Yes, I see what you are saying. In certain historical circumstances people do possess inherently psychotic beliefs, during the 3rd Reich for instance, there are many other instances in history, but the 3rd Reich is an outstanding example. Thus an individual's psychosis has to be put against this backdrop or the backdrop of their own society and the ideas and beliefs that find common formulation in it. Psychosis exists within history and that history may not necessarily always be a nightmare, as you imply. History can also have a liberating effect, uniting the common strands of individual desiny with the lives of others. Psychosis exists in a society that has radically disoriented its sense of history in regard to a rupture so profound that psychosis is the only way to articulate the individual's sense of dismay at the happenings around him/her. When this rupture ceases to exist, the psychosis ceases to exist. It is not, in essence, an 'illness' - because it is no more an illness than the Muslim religion differs in regard to the Christian one - that exists outside history, there is no need to escape history either, but to unite the fragile bond with the past that existed in regard to a later intrusion or Imperialism even. But you are right to specify a historical analysis as part and parcel of your analysis of psychosis,
best wishes,
Paul Murphy

> from: PsycheCulture@xxxxxx
> date: Tue, 03 Jun 2003 01:40:40
> to: foucault@xxxxxxxxxxxxxxxxxxxxxxxxxx
> I recently was re-reading James Glass' book, Delusion: Internal Dimension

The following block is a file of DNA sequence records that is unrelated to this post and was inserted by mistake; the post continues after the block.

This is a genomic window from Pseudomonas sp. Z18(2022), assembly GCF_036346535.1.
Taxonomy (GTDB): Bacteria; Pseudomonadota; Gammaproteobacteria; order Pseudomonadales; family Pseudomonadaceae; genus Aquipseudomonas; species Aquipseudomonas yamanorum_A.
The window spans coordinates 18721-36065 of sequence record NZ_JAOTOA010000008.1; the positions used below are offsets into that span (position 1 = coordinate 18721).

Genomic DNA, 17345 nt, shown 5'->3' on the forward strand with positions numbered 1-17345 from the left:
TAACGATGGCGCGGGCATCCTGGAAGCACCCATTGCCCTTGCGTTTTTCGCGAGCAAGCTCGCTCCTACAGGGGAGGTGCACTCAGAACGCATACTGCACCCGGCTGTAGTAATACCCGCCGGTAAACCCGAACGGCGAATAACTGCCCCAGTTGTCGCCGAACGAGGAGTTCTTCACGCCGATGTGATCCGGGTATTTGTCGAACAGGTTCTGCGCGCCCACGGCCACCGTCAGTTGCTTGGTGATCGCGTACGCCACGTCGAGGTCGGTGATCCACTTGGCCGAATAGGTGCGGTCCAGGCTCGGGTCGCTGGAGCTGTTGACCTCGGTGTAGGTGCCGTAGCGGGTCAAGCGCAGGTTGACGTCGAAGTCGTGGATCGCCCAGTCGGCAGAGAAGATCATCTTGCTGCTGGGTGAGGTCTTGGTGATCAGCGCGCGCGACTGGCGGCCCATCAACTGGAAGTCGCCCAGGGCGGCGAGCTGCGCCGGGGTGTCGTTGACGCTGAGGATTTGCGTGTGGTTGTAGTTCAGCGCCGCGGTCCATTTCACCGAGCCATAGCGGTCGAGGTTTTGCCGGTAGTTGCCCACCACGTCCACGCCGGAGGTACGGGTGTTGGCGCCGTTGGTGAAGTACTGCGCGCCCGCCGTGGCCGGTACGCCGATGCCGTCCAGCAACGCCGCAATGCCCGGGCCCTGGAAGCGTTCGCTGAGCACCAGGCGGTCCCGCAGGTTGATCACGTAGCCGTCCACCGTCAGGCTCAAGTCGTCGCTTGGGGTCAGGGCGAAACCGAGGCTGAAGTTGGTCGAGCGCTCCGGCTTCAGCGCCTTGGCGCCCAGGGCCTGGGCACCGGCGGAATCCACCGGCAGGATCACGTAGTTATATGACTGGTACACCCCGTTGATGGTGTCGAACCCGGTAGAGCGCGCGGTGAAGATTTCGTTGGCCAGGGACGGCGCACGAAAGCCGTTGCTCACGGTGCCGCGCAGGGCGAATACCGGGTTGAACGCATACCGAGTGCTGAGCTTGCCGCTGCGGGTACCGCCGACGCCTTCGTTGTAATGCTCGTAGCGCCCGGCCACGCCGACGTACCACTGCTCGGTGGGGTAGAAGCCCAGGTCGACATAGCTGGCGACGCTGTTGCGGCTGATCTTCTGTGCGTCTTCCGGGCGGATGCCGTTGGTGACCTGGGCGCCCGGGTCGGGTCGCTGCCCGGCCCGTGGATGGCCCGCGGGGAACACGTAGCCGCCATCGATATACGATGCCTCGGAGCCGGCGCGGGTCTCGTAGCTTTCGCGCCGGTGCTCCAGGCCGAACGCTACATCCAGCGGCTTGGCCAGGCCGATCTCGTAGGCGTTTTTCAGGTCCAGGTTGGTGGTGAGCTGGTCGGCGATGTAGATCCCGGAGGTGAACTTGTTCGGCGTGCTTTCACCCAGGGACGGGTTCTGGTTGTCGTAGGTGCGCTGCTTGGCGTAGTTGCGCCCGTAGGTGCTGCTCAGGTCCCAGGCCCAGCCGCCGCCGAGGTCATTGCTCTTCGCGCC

> of Political Life, one of the best books ever written on psychology and
> politics (it is available on-line from Powell's Book Store at
> Glass
> There is one clinical report in his book (a study of the relationship
> between schizophrenic thought and political thought) that I found particularly
> interesting.
> Professor Glass delineates the symptoms of a patient called "Mary." He
> notes, for example, that she once told him that "she kept Stalin, Mao, and Lenin
> alive in a crypt located deep in the Kremlin wall." He then goes on to say
> that "What it meant for Mary to keep Stalin, Mao, and Lenin alive in a crypt
> lacked any consensual validation."
> What is implied by this statement is that if this idea did have
> consensual validation it would no longer be psychotic.
> Indeed, a similar idea does possess consensual validation. For nearly
> eighty years, Lenin has been buried in a mausoleum. It is as if the belief and
> faith of the Russian people (and all of us) function to "keep Lenin alive in a
> crypt located deep in the Kremlin wall."
> In some sense we don't "really" believe that Lenin is alive. Yet in
> another sense we do. The discipline called "history" (and many other disciplines)
> articulate our fantasy that we can KEEP CERTAIN HUMAN BEINGS ALIVE THROUGH OUR
> In a post a few weeks ago I said, "Just because something exists, that
> doesn't make it real."
> The first step in awakening from the nightmare of history consists of
> deciding that just because many persons believe and embrace a cultural idea
> doesn't mean that this idea is not psychotic.
> With regards,
> Richard Koenigsberg
> Richard A. Koenigsberg, Ph. D.
> Library of Social Science

Paul Murphy
Tel: 0044 02890 659866
Fax: 0044 02890 322767

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